Welcome to Doing It, a column where sex educator Dr. Varuna Srinivasan explores the deep connections between sex and emotions. This month, in a special edition to celebrate Pride Month 2023, Dr. Srinivasan recalls their journey coming out as nonbinary.
Genderqueer is a word I have only known for three or so years. Prior to discovering it, I had only known two words with regard to gender: “woman” and “man.” Like many, my conceptions of gender fit neatly into the binary system laid out for us since youth.
Growing up, my dad would graciously use the word “tomboy” to describe me. As it were, the way I dressed, wore my hair, and sat was apparently boy-ish — however, I was a girl (or, at least, that is the gender I was assigned at birth), and “girls don’t sit with their legs open.” I thought it was merely my parents who held these beliefs until a teacher in school informed me that I was in possession of the “attitude of a boy”…whatever that means.
When I was around 13 years old, puberty took my body and brain by storm, which was difficult emotionally. Growing breasts, armpit hair, and pubic hair? God, I was not ready for the throbbing clitoris either. As all this was going on, I found solace in loose t-shirts. They provided a sort of comfort, a protective shield while I navigated the changes to my body. But this comfort was soon subjected to scrutiny from others. I was asked by a loved one, for instance, to wear a dress to their party because they thought that I “looked like a boy” with all the t-shirts I’d been wearing. Suddenly, these sentiments started to rub off on me, and even I started to see myself as too much of a tomboy.
To overcompensate for supposedly being too boy-ish, I turned the knob to max on my “feminine energy” in an effort to be taken seriously; I began to lean into this side as far as I could. Long hair? Check. Frilly bra? Check. Cute, sickly sweet dresses? Check, check, check.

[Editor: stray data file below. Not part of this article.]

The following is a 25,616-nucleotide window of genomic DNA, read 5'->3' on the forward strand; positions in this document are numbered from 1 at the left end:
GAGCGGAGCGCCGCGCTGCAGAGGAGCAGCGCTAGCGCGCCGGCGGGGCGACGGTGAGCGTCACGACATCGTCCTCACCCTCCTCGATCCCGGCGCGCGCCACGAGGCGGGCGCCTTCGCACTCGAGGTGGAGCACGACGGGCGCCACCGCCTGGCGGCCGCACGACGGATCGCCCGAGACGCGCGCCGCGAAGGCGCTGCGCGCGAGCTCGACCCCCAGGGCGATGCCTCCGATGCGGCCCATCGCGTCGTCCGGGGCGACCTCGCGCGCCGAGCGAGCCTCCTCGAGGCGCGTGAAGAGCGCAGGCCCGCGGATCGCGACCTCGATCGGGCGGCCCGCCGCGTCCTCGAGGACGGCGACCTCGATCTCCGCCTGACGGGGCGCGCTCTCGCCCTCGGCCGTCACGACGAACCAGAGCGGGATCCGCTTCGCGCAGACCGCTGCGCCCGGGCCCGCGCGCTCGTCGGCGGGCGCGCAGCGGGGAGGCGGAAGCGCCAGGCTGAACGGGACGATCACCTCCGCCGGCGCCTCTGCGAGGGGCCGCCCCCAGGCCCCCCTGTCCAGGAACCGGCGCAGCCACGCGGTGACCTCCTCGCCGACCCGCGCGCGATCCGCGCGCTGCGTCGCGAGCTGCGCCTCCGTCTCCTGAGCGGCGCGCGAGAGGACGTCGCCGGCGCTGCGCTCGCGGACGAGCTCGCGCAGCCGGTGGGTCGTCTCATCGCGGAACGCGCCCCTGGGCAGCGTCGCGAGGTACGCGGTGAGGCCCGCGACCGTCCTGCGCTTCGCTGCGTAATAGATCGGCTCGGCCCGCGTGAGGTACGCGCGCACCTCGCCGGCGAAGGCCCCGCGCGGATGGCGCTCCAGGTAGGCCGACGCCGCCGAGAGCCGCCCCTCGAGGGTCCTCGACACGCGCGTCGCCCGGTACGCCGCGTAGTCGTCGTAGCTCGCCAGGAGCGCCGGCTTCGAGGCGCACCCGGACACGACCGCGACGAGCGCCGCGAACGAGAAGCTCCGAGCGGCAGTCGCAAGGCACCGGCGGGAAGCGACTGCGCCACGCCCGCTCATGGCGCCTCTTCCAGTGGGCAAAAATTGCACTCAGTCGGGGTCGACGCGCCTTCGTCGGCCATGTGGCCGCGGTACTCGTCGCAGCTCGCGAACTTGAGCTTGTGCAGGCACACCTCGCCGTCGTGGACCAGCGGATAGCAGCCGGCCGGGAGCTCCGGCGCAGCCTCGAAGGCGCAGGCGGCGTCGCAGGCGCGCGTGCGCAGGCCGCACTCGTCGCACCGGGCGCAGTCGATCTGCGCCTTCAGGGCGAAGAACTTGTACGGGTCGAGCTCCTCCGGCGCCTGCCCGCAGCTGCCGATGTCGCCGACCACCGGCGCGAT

I began to do all manner of things I associated with conventional femininity. I started listening to Backstreet Boys. I flirted with boys, which seemed to work in my favor: People wanted to hang out with me and rumors of my potential suitors flew around. I liked the attention. My plan to become “womanly,” to eradicate the tomboyishness I now rejected, was working. But this was a double-edged sword.
At that time, I possessed a flawed understanding of femininity — one based on the misconception that being “feminine” meant prioritizing men, competing with my women friends, and always fitting into societal standards of what is beautiful while avoiding anything deemed unacceptable. I performed this presentation outwardly and around others, never considering how I felt on the inside or how I actually wanted to look. And, truth be told, this performance of female vulnerability did not make me feel very good. It simply meant putting others’ needs above my own, feeling like I could never say “no,” and, essentially, eliminating or ignoring all of my boundaries.